Wednesday, September 2, 2015

Corporate Art

This post is dedicated to Pam Beesly, the receptionist who dreams of becoming an artist on the popular TV show, "The Office."

Screen shot from "The Office"

Pam got me thinking about the idea of art in a corporate setting. I have also been working a corporate job for the first time in my life for about three months now, and working directly with the art that goes on the walls. For the purposes of this blog post, I have defined "Corporate Art" as: Art that was created for, or curated by, a medium to large business with the intent of being displayed in a building that serves as a retail outlet, sales office, or trading post for the company. (Pretty good, huh?)

I have compiled some images of so-called "Corporate Art" from three sources: 1.) Screen shots from "The Office," 2.) My own place of employment, and 3.) A mystery corporate setting that I happened to visit the other day. My apologies for the text on some of the screen shots.

Bathroom art that I see every day Pt. 1 

My favorite piece from "The Office"

Bathroom art that I see everyday Pt. 2

Pam's painting of Dunder Mifflin

What I noticed about all of these artworks was the relative ease of interchangeability that they seem to possess. With the exception of Pam's site-specific Dunder Mifflin painting and the Great Lakes mural in the mystery building (bonus points if you know the building), any of these works could really go on any wall in any corporate building anywhere, and would make total sense. The paintings from "The Office" could replace the paintings at my job and nobody would blink an eye. I happen to know that the paintings at my job were purchased for the store a long time ago when it boasted a yellow and purple color scheme. The walls were since painted white, but the paintings remained, and do not seem to offend anyone for not fitting into the decor.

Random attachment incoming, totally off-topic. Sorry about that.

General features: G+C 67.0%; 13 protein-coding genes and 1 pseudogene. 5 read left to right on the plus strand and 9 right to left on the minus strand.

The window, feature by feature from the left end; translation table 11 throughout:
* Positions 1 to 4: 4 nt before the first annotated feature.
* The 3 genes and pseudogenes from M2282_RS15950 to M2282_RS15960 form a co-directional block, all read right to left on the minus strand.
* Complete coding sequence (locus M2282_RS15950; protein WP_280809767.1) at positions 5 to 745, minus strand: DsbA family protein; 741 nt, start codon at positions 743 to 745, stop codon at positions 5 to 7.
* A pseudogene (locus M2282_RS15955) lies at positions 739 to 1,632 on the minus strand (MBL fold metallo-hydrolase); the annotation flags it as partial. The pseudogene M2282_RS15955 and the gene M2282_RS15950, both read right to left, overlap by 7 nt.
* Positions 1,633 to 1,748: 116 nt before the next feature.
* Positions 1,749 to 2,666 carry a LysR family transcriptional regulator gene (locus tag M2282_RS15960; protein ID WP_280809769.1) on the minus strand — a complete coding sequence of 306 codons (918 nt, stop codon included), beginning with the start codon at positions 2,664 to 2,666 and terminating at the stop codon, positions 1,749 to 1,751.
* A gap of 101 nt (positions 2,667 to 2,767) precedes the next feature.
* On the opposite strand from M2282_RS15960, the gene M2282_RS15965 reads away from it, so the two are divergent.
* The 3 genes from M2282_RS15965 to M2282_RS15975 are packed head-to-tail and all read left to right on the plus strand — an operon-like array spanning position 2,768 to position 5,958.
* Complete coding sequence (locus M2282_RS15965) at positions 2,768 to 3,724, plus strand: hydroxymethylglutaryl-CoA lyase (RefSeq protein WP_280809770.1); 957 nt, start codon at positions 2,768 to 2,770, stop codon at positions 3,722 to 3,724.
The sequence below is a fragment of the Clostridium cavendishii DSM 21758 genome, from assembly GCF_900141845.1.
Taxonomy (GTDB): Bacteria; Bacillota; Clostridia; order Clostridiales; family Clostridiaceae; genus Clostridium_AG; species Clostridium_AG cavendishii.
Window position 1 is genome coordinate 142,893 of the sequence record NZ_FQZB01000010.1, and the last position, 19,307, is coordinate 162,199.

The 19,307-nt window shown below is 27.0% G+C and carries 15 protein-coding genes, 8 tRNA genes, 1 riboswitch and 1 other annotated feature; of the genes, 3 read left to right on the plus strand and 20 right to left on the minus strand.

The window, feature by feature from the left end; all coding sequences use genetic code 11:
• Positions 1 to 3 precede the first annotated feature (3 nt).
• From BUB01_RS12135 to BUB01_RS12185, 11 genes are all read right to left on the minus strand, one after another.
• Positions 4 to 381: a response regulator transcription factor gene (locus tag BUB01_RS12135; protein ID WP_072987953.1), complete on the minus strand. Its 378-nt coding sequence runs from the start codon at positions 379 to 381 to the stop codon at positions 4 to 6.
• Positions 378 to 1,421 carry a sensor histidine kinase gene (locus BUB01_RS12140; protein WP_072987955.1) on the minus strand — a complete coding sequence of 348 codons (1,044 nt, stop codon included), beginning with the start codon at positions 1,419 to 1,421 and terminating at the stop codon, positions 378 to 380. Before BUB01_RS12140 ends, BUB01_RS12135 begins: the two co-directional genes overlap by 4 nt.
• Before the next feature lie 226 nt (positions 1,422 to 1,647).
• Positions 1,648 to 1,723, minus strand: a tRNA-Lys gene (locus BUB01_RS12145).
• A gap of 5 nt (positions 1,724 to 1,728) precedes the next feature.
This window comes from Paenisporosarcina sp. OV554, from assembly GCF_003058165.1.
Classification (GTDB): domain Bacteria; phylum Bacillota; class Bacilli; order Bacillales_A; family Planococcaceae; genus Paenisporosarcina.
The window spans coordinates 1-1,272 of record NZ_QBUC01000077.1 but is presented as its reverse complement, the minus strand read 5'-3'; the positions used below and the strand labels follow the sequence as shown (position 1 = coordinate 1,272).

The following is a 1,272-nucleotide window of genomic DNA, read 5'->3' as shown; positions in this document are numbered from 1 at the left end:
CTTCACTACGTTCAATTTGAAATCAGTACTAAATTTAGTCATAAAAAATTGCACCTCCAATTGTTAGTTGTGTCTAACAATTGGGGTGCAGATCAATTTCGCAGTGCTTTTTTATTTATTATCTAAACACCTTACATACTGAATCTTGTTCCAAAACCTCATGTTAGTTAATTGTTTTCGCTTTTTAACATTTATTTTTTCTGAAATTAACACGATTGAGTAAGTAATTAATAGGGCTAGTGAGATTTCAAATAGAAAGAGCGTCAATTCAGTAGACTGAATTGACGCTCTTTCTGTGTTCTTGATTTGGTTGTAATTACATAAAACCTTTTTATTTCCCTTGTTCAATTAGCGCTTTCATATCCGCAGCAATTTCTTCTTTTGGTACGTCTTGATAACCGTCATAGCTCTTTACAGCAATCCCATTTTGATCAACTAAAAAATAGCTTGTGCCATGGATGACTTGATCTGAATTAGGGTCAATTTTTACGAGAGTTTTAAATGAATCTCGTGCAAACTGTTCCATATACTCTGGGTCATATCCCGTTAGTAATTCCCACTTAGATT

The wall art at Dunder Mifflin was slightly harder to document than the art at my job. Not only did it require me to pause the motion at just the right moment, often with only a split second's chance, but also because I noticed that the art was moving around from episode to episode, making it hard to find a specific piece if I wanted to go back and freeze it later. In some episodes a painting would be in the general sales room, and in other episodes it would have moved to the conference room for no apparent reason. It seems as if the show's directors just needed an object in the background from time to time, regardless of what the painting was. Pam's painting is special because it stayed in one place for a long time, and is the only piece of art that was ever talked about or acknowledged in the show at all. 

The two bathroom pieces from my work that I mentioned, as well as the Great Lakes mural, seem to be the outliers in my collection. They are mixed-media works consisting of collage and mosaic components. The latter is also a permanent installation. The rest of the artworks are paintings; either non-offensive still-lives, or seemingly abstract corporate expressionist paintings that can be taken down or moved at any time. 

As far as the actual artists of these works…I have no idea. Some of the paintings from my place of employment have an illegible name scribbled in the corner. I tried looking up the name that I thought was scribbled but found nothing. Pam is the only artist that I am sure of (although, who really painted that painting? That is the question).

It appears that regional celebration and the occasional mixing of medium are the only acceptable types of rebellion when it comes to corporate wall art. Outside of that, anonymity and generic, non-offensive blandness is what's in vogue. 

I am reminded of a story my boss told me about a person who got angry at the graphics in a window display that he made a few years back. He was slightly worried that a recent window we made would be controversial and would cause complaints because of its 1960s imagery.

In my mind this is pretty tame, but you never know what will offend someone. [The Condom Pope comes to mind, but let's not go there]. 

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